In addition, open ended questions found student expressed themes related to feeling connected (with teachers, peers and experts), a strong sense of enjoyment and motivation to go to school, a positive classroom culture (feelings of trust, acceptance and belonging) and relevant and meaningful learning experiences. Lastly, students shared why they chose a cohort over a regular school stream, and many expressed a desire for new learning experiences beyond “regular school.” It seems students these students are telling us these cohorts are fostering a sense of community with relevant learning experiences. These results also support previous High School Redesign research findings in successful schools fostered trust and student voice (Friesen, Jacobsen, Brown, & Alonso-Yanez, 2016).
Now What? Recommended Next Steps
- Teachers/Educators: Do you want to know if your students are intellectually engaged using evidence? Grade 5-12 educators should consider integrating the Alberta Education TTFM (Tell Them From Me) survey as a formative assessment tool to collect engagement data. This survey can help teachers improve learning experiences for students and target specific areas in their classrooms most in need of intervention (Reschly, Appleton, & Pohl, 2014), all while promoting student voice in their own learning. Also, this survey provides data on more complex issues, such as student wellness and classroom climate.
- Administrators: Consider using this survey as a data-based decision making tool. Share student perspectives with staff to target specific school issues and improve learning (Lovelace, Reschly, & Appleton, 2017). Bring students together in staff meetings to discuss results in partnership to develop creative solutions. Also, consider how a cohort model could support community building in your school.
- Rocky View Schools: Continue to research innovative practices and share findings locally and globally to better understand what does and does not work in school redesign. Also, consider offering more cohort topics to more learners. Maybe we ask students what they want to know more about and design cohorts around those topics?
In summary, this study found a cohort model may help promote intellectual engagement. Improving our practice as educators requires listening to student’s critical voices. We cannot do this without asking the students themselves and we must be willing to be vulnerable and find out what is and isn’t working in our practice. In a light of fostering student voice, making learning relevant, meaningful and developing a sense of belonging, the cohort model may be one possibility to help foster intellectual engagement and a sense of community.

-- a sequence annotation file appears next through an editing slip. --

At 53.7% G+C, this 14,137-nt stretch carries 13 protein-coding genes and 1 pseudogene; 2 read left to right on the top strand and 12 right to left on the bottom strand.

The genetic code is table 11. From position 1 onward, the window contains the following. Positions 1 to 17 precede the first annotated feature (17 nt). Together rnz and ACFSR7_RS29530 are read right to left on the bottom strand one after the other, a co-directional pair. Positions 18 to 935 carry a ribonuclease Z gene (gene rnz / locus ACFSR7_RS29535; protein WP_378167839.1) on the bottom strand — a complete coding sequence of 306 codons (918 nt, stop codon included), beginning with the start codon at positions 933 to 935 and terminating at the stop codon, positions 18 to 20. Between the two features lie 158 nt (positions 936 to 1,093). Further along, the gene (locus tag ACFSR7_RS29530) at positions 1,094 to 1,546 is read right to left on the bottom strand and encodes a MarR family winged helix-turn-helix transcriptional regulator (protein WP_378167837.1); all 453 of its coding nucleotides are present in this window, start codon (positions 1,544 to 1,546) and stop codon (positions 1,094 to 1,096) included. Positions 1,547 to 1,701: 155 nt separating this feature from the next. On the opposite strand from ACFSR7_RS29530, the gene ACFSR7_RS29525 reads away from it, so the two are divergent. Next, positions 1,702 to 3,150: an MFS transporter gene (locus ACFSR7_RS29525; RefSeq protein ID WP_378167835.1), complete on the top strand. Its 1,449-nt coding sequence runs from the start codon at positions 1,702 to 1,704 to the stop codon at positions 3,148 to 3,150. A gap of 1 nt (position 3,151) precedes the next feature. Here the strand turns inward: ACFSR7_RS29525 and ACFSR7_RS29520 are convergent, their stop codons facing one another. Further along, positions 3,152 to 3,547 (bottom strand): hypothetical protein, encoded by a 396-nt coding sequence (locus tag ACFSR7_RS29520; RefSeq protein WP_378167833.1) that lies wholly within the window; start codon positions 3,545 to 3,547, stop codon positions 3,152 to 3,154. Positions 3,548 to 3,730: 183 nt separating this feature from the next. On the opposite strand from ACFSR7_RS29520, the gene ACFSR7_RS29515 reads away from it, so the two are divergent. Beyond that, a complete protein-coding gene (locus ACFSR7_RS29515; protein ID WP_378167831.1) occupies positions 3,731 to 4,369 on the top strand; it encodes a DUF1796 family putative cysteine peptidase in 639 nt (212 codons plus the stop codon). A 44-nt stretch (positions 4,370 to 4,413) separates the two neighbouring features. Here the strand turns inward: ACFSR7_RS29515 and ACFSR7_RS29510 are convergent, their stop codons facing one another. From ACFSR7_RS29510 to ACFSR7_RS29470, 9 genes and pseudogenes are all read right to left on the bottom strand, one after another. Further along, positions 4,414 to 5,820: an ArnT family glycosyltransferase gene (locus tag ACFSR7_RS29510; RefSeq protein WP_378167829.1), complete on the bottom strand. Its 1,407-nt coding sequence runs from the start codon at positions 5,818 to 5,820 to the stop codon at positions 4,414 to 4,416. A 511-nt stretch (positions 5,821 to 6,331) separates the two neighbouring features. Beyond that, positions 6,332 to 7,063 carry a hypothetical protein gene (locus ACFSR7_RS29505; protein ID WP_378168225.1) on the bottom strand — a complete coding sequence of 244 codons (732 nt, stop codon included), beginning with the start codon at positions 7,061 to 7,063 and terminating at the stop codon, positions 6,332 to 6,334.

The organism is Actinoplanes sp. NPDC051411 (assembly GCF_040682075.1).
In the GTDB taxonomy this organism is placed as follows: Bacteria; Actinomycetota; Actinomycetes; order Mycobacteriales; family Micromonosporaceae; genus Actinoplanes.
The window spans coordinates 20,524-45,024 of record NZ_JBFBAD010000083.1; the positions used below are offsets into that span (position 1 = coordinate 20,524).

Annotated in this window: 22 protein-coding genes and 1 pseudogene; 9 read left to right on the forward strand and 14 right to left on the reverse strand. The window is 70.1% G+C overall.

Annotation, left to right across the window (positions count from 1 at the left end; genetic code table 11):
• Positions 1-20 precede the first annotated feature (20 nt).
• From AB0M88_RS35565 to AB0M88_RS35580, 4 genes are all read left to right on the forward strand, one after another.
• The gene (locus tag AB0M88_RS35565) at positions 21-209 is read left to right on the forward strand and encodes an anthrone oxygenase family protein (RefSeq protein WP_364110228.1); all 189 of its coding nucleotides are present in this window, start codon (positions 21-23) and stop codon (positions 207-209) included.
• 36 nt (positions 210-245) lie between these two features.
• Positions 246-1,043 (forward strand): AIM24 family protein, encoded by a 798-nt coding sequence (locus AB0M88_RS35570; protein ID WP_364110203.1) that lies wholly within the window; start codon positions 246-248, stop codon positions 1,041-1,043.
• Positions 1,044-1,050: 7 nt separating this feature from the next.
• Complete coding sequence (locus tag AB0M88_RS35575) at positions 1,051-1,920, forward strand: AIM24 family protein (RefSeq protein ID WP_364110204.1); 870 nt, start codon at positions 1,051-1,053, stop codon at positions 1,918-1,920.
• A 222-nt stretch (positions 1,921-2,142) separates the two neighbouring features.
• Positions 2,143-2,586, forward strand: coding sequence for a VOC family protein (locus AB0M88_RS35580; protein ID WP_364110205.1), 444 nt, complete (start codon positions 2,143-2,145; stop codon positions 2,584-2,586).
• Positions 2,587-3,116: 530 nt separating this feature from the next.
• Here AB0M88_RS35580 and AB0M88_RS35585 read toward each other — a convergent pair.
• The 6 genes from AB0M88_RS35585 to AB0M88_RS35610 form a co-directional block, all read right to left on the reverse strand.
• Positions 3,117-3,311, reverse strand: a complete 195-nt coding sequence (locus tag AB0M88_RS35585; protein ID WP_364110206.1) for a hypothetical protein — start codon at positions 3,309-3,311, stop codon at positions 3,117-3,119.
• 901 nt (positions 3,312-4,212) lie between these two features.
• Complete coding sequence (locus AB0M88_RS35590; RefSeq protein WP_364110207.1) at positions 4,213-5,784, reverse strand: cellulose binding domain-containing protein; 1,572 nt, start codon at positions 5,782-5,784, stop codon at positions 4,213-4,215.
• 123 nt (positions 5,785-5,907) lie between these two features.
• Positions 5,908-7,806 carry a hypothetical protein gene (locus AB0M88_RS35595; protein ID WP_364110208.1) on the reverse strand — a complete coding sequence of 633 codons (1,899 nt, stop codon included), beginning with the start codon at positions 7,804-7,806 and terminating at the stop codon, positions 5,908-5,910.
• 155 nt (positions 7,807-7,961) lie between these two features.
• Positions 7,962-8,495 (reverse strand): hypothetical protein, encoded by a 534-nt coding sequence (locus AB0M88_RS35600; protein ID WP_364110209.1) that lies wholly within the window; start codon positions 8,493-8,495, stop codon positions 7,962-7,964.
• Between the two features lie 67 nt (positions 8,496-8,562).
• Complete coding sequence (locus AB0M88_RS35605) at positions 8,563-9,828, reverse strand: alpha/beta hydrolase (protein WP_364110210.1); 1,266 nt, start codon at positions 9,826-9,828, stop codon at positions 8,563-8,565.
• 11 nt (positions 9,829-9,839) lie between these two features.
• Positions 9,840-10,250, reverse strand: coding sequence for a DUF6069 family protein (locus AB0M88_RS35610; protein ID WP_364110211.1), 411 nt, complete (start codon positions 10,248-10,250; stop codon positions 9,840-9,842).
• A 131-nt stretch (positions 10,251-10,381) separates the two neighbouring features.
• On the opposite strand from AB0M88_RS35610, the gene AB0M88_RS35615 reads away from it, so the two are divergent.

Alberta Education. (March 2009). High school flexibility enhancement: A literature review.
Appleton, J. J., Christenson, S. L., Kim, D., & Reschly, A. L. (2006). Measuring cognitive and psychological engagement: Validation of the Student Engagement Instrument. Journal of School Psychology, 44, 427–445. doi:10.1016/j.jsp. 2006.04.002.
Csikszentmihalyi, M. (1990). Flow: The psychology of optimal experience. Harper Perennial: New York, NY.
Dunleavy, J., Milton, P., & Willms, D. (2012). Trends in intellectual engagement. What did you do in school today? (Research Series Report Number Three). Toronto: Canadian Education Association.
Reschly and Christenson (2004)
Fijal, J. (2013). High school flexibility enhancement pilot project summary report.
Friesen, S. (2009). What did you do in school today? Teaching effectiveness: A framework and rubric. Toronto: Canadian Education Association.
Friesen, S., Jacobsen, M., Brown, B., & Alonso-Yanez, G. (2016, April). Highly adaptive learning systems: Research in Alberta’s redesigned high schools. Paper presented at the American Educational Research Association (AERA), Washington, DC.
Lovelance, M. D., Reschly, A., Appleton, J. J. (2017). Beyond school records: The value of cognitive and affective engagement in predicting dropout and on-time graduation. Professional School Counselling, 21(1), 70–84.
Reschly, A. L., Pohl, A., Christenson, S. L., & Appleton, J. J. (2017). Engaging adolescents in secondary schools. In B. Schultz, J. Harrison, & S. Evans (Eds.), School mental health services for adolescents. New York, NY: Oxford University Press.
Wang, M.-T., Chow, A., Hofkens, T., & Salmela-Aro, K. (2015). The trajectories of student emotional engagement and school burnout with academic and psychological development: Findings from Finnish adolescents. Learning and Instruction, 36, 57–65. doi:10.1016/j.learninstruc.2014.11.004.
Willms, J. D. (2003). Student engagement at school: a sense of belonging and participation (Paris, Organisation for Economic Co-operation and Development).
Willms, D., Friesen, S., & Milton, P. (2009). What did you do in school today? Transforming classrooms through social, academic and intellectual engagement, final national report. Toronto: Canadian Education Association.